The history of tea
According to the legend, a simple mistake would have made it possible to discover this delicious drink which today fills all the teapots of the world!
At the time of the harvest, the tea leaves are green, and at the beginning the infusion was prepared from these leaves. It was in the 17th century, during a boat trip to bring tea from China to England that the miracle happened. In the boat, exposed to humidity and heat, the green tea would have oxidized and become a black tea!
Once in England, this tea would have intrigued the English who decided to taste it anyway! To everyone's surprise, they loved this beverage and recommended it to China!
And this is how black tea was born!
However, the true origin of this transformation is not very clear. The Chinese also saw in the fermentation of green tea the possibility of reducing its volume, and thus facilitating its transport.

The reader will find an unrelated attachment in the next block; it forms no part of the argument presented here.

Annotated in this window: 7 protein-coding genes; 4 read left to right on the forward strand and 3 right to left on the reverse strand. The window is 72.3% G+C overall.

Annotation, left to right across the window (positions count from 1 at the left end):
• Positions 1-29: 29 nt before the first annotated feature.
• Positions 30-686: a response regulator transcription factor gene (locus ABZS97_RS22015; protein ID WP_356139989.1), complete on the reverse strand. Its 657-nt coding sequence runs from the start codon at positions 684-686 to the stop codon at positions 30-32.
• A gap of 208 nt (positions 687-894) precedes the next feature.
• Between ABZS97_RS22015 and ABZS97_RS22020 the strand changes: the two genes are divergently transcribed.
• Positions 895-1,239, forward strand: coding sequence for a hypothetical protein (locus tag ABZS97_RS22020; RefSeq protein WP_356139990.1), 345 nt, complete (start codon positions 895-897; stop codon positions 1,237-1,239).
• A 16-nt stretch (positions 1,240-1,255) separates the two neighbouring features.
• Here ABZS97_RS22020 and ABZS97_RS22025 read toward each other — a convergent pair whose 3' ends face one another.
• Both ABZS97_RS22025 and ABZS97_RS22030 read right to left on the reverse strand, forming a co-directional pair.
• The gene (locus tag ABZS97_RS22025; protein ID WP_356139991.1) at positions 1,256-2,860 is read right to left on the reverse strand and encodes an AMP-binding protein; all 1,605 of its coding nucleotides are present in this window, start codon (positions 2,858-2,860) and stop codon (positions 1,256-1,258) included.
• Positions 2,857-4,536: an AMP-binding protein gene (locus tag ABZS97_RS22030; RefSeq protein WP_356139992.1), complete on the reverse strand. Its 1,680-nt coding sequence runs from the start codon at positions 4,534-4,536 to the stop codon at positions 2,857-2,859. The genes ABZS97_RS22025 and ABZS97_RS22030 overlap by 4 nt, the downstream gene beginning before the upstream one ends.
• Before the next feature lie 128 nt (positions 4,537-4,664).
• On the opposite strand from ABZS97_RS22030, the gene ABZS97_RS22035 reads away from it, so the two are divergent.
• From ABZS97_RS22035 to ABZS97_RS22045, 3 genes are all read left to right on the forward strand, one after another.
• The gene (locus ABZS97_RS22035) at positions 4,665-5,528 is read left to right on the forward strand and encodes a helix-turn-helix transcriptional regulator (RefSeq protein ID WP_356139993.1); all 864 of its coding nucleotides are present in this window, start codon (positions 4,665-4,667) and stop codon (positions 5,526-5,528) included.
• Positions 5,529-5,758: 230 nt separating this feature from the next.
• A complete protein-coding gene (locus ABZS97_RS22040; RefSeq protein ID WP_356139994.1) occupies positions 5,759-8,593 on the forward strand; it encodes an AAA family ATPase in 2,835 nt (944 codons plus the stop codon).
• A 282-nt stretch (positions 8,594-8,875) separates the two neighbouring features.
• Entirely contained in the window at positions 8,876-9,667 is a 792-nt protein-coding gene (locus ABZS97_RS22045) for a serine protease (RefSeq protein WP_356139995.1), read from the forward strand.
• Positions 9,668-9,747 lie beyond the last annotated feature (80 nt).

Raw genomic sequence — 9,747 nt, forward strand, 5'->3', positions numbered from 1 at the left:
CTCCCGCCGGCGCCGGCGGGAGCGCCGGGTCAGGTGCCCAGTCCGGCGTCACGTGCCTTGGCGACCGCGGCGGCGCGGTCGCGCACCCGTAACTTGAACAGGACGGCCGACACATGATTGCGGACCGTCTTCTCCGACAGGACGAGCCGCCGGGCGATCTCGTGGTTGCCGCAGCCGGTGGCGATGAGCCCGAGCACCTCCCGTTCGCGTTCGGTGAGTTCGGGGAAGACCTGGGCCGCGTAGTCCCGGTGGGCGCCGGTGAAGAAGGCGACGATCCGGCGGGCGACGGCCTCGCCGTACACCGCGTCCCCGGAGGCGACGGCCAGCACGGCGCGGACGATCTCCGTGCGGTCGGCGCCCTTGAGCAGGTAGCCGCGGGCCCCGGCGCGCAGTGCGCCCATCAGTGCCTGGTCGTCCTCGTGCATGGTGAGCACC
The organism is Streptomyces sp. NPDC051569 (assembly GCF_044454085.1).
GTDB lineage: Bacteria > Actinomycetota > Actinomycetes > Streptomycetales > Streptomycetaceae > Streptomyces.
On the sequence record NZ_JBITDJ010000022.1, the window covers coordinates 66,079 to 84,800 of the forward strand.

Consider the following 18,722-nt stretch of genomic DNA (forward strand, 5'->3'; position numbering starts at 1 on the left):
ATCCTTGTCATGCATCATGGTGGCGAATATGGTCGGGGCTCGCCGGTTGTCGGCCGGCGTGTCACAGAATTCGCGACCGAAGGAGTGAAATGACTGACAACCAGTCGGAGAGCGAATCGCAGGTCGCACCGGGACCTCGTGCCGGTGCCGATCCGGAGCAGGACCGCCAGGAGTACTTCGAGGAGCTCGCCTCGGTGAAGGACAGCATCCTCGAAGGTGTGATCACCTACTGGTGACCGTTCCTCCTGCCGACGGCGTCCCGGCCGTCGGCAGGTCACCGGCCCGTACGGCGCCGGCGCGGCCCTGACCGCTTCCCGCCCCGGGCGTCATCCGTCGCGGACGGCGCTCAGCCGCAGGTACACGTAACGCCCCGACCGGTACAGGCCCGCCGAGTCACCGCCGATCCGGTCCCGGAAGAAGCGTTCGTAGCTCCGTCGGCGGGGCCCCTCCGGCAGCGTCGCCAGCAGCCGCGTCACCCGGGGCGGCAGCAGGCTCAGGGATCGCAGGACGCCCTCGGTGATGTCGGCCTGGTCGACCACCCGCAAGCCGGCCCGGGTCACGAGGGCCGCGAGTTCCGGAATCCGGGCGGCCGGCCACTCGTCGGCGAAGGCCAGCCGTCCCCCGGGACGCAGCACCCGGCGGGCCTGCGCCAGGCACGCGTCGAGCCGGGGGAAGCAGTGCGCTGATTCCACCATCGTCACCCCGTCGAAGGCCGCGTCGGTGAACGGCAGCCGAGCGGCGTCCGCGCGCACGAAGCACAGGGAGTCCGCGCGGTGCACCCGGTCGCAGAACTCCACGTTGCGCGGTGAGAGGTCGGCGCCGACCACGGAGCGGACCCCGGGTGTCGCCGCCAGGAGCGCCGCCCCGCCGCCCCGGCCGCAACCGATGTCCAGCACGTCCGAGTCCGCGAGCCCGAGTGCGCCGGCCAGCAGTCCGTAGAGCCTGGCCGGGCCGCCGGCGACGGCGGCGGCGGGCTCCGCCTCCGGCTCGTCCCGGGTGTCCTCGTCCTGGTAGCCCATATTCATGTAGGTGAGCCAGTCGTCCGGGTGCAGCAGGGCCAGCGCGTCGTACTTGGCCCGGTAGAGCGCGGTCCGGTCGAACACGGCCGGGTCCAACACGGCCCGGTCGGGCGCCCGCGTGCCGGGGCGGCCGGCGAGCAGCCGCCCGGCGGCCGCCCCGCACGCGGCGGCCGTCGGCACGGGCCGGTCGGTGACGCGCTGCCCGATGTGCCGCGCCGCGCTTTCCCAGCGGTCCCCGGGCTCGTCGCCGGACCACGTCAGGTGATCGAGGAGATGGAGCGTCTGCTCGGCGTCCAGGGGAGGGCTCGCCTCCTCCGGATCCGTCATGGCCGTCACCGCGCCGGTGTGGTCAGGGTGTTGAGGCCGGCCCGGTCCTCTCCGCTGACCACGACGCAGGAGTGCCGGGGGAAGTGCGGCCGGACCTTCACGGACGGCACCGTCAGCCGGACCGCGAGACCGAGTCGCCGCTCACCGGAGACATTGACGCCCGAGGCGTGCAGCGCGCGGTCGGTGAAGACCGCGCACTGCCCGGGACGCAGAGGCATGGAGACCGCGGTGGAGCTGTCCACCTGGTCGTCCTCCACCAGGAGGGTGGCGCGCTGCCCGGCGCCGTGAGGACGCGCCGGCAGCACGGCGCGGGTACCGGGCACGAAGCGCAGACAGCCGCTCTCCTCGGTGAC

There are other "colors" of tea, such as white tea, blue tea. These "colors" are due to the harvest period or to the different drying methods used after the harvest.
Where is the tea produced?
Originally, as you may have guessed, black tea came from China, hence its Latin name "camellia sinensis". Later on, tea cultivation developed and today India, Kenya, Sri Lanka, Turkey, Iran and Japan also produce it.
What is unflavoured tea?
Unflavoured tea, whether black, white, green, etc. .... is a tea without any added flavouring, or other fruits, flowers, spices that could perfume it.
If in France and in Europe the tea market is still dominated by flavoured teas, unflavoured teas or estate teas are taking an increasingly important part of the market.
These teas often bear the name of their country of origin. You can find Darjeeling, Ceylon, Yunnan, Assam etc. ..... At Compagnie & Co, we also offer unflavoured teas that come from house blends such as China Extra or Breakfast.
What food to pair with unflavoured tea?
Wine lovers know that not just any wine can be associated with any dish. And this is also true when you enjoy tea and want to play as well as possible with the flavours! A Ceylon tea, ideal for the morning, can be served with red meat against all odds. And if you want to prepare a dish based on white meat, you should prefer Darjeeling black tea or Yunnan Green tea.